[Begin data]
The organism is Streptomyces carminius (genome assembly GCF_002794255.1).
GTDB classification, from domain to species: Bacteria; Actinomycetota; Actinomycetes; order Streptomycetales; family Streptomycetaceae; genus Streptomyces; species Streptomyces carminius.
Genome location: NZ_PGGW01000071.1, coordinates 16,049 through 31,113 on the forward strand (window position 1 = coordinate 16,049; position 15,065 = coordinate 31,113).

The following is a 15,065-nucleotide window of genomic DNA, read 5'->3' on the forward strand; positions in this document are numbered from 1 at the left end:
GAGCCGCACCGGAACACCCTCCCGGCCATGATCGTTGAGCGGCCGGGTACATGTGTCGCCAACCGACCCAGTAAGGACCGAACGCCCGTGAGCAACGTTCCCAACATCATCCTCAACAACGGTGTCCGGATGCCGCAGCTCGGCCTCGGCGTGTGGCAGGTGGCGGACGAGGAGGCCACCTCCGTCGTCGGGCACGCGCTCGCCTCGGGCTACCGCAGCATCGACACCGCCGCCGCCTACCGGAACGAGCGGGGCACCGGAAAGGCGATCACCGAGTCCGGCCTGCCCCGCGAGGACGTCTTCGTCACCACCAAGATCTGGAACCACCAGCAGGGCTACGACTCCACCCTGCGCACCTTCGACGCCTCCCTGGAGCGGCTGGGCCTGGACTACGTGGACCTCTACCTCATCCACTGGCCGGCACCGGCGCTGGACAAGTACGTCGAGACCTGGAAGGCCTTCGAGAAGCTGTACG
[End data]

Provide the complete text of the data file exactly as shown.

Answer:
The organism is Streptomyces carminius (genome assembly GCF_002794255.1).
GTDB classification, from domain to species: Bacteria; Actinomycetota; Actinomycetes; order Streptomycetales; family Streptomycetaceae; genus Streptomyces; species Streptomyces carminius.
Genome location: NZ_PGGW01000071.1, coordinates 16,049 through 31,113 on the forward strand (window position 1 = coordinate 16,049; position 15,065 = coordinate 31,113).

The following is a 15,065-nucleotide window of genomic DNA, read 5'->3' on the forward strand; positions in this document are numbered from 1 at the left end:
GAGCCGCACCGGAACACCCTCCCGGCCATGATCGTTGAGCGGCCGGGTACATGTGTCGCCAACCGACCCAGTAAGGACCGAACGCCCGTGAGCAACGTTCCCAACATCATCCTCAACAACGGTGTCCGGATGCCGCAGCTCGGCCTCGGCGTGTGGCAGGTGGCGGACGAGGAGGCCACCTCCGTCGTCGGGCACGCGCTCGCCTCGGGCTACCGCAGCATCGACACCGCCGCCGCCTACCGGAACGAGCGGGGCACCGGAAAGGCGATCACCGAGTCCGGCCTGCCCCGCGAGGACGTCTTCGTCACCACCAAGATCTGGAACCACCAGCAGGGCTACGACTCCACCCTGCGCACCTTCGACGCCTCCCTGGAGCGGCTGGGCCTGGACTACGTGGACCTCTACCTCATCCACTGGCCGGCACCGGCGCTGGACAAGTACGTCGAGACCTGGAAGGCCTTCGAGAAGCTGTACG